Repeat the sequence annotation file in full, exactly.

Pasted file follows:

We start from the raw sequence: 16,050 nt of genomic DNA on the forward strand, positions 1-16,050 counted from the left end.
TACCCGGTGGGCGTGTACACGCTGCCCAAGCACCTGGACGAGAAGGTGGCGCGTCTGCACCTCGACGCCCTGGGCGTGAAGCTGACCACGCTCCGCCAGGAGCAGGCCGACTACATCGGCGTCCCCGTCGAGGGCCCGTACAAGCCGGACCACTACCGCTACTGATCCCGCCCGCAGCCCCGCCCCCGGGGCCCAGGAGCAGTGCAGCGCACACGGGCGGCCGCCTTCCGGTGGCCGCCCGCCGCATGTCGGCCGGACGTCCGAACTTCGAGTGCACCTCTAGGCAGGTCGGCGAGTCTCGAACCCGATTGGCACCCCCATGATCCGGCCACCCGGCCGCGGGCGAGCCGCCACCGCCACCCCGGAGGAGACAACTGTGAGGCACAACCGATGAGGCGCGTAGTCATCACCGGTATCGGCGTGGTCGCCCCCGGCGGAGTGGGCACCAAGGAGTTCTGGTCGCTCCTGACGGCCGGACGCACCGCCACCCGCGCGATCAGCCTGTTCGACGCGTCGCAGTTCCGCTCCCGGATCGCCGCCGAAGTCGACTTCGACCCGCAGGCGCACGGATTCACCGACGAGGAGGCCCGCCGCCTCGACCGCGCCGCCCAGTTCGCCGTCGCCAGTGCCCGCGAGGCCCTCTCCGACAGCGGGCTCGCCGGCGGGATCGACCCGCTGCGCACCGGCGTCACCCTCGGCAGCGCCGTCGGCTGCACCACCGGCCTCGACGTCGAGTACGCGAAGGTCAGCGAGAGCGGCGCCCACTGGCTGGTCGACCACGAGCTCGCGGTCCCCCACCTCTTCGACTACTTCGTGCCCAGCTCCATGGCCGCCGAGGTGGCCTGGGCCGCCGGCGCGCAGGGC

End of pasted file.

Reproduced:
We start from the raw sequence: 16,050 nt of genomic DNA on the forward strand, positions 1-16,050 counted from the left end.
TACCCGGTGGGCGTGTACACGCTGCCCAAGCACCTGGACGAGAAGGTGGCGCGTCTGCACCTCGACGCCCTGGGCGTGAAGCTGACCACGCTCCGCCAGGAGCAGGCCGACTACATCGGCGTCCCCGTCGAGGGCCCGTACAAGCCGGACCACTACCGCTACTGATCCCGCCCGCAGCCCCGCCCCCGGGGCCCAGGAGCAGTGCAGCGCACACGGGCGGCCGCCTTCCGGTGGCCGCCCGCCGCATGTCGGCCGGACGTCCGAACTTCGAGTGCACCTCTAGGCAGGTCGGCGAGTCTCGAACCCGATTGGCACCCCCATGATCCGGCCACCCGGCCGCGGGCGAGCCGCCACCGCCACCCCGGAGGAGACAACTGTGAGGCACAACCGATGAGGCGCGTAGTCATCACCGGTATCGGCGTGGTCGCCCCCGGCGGAGTGGGCACCAAGGAGTTCTGGTCGCTCCTGACGGCCGGACGCACCGCCACCCGCGCGATCAGCCTGTTCGACGCGTCGCAGTTCCGCTCCCGGATCGCCGCCGAAGTCGACTTCGACCCGCAGGCGCACGGATTCACCGACGAGGAGGCCCGCCGCCTCGACCGCGCCGCCCAGTTCGCCGTCGCCAGTGCCCGCGAGGCCCTCTCCGACAGCGGGCTCGCCGGCGGGATCGACCCGCTGCGCACCGGCGTCACCCTCGGCAGCGCCGTCGGCTGCACCACCGGCCTCGACGTCGAGTACGCGAAGGTCAGCGAGAGCGGCGCCCACTGGCTGGTCGACCACGAGCTCGCGGTCCCCCACCTCTTCGACTACTTCGTGCCCAGCTCCATGGCCGCCGAGGTGGCCTGGGCCGCCGGCGCGCAGGGC